These characters are not only bright; they are, at moments, brilliantly funny. “One night we were having sex and Jeff’s favorite pre-prime-time show, Jeopardy, was on in the background … we were actually in Vegas, having hot hotel sex on the bed. While we were literally in the middle of intercourse, Jeff yelled out, ‘What is Vermont?’” Now, this would seem to me to be a relationship red-flag with the wattage of Rudolph’s nose, but, for Rothchild, “‘What is Vermont?’ became one of our favorite stories to tell and phrases to say.” There is also Cody, a drug addict who attempts to get high by stealing Rothchild’s migraine pills from her bathroom, and Sam who can only get an erection by – well, it’s far too disturbing, and too funny to print here, but involves a yearbook.
Rothchild’s peculiarly detached approach to intimacy has its roots in her idiosyncratic family. “Not only did Susan never want to be called Mom, or any derivative of the word, she hated all cliches: I-love-yous, rainbows, teddy bears, and long hugs.” Rothchild grew up in a household where “I love you” was considered “the biggest offender of all.” She depicts how she once “tried to hold an ‘I love you’ intervention.”
“I wanted all of us to put the cards down, look each other in the eye, and say, ‘I love you.’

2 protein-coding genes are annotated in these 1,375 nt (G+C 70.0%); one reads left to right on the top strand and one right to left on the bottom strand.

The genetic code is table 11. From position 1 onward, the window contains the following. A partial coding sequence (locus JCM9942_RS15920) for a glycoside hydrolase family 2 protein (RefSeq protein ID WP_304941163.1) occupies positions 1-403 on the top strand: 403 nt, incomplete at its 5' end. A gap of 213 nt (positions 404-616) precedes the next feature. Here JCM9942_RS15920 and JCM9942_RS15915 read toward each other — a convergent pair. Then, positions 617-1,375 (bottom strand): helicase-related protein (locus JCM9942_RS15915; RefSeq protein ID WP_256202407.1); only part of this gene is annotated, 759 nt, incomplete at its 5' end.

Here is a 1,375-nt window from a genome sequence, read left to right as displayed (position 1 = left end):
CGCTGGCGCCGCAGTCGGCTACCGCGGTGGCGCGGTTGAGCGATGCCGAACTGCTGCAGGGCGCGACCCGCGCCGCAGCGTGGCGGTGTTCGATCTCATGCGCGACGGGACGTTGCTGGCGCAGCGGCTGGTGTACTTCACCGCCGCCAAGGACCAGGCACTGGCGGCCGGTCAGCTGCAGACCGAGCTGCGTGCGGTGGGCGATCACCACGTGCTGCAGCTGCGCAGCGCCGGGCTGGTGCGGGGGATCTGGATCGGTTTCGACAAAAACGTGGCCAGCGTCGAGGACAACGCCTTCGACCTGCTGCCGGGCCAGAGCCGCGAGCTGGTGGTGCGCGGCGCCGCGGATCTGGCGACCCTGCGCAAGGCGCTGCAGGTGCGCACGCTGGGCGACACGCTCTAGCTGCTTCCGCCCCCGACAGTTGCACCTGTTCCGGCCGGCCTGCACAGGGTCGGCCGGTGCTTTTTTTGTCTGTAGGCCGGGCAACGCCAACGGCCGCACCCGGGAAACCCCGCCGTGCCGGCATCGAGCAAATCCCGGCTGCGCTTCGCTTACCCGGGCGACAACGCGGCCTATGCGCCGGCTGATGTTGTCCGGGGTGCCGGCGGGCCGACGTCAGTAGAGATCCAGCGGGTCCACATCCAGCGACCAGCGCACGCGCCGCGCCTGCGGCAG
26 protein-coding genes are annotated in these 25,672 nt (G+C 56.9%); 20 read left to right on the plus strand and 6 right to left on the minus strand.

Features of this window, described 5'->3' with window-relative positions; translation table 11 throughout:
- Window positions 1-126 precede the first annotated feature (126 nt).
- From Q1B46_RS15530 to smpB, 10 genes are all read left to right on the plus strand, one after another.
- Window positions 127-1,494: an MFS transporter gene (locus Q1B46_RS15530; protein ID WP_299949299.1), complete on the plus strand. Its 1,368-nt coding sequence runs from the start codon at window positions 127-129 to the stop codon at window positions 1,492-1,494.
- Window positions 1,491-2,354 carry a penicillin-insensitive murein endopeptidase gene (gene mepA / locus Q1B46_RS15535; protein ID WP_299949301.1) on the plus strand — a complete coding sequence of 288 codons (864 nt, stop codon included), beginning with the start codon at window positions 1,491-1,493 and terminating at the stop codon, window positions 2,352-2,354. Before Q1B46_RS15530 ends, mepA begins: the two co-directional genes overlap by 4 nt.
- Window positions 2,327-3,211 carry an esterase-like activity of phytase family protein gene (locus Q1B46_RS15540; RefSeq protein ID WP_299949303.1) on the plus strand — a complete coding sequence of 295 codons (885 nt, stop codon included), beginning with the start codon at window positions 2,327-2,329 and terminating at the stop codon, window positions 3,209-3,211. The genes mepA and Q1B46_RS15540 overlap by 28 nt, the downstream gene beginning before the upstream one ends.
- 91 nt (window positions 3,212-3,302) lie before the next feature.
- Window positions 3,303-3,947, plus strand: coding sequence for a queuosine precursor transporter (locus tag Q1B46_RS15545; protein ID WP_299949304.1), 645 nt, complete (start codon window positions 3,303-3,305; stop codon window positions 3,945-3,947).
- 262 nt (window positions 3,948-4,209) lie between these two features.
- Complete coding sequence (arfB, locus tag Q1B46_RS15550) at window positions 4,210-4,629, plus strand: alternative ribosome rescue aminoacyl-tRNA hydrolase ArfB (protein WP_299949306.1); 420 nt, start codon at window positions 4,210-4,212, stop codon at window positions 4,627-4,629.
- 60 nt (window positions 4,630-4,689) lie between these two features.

It didn’t go well.
To his credit, Chauncey [her brother] really tried. He looked at me earnestly and said, ‘I –,’ and then he stopped. The rest of us couldn’t even get the ‘I’ out without sounding sarcastic. After a few tries we all burst into hysterics and laughed for hours."
At moments, as she collects the vignettes that shape a life, Rothchild treads perilously close to applying the blame for her problems to others. Close, but never quite. Ultimately, Rothchild claims responsibility for, and even embraces, the pieces of her puzzle. “From the middle, a train that is coming looks eerily similar to one that is going, like a relationship that is dying or growing. It’s hard to tell upon first glance what is really happening. Yes, if I had waited a minute, been less impulsive, and a bit more self-aware, I would not have married Jeff. But then where would I be? There is no way to know.”
As she tracks through the rubble of “what happened,” Rothchild reaches the conclusion that lurks beneath the delusions and insecurities of most of us: that intimacy with others is impossible without first being intimate with oneself.
The night of my thirtieth birthday I fell asleep alone knowing there were a million things I needed to figure out. But I also fell asleep knowing I would never again be unhappy on someone else’s terms. I would only be unhappy on my own terms. With that thought, I slept soundly.Powered by Sidelines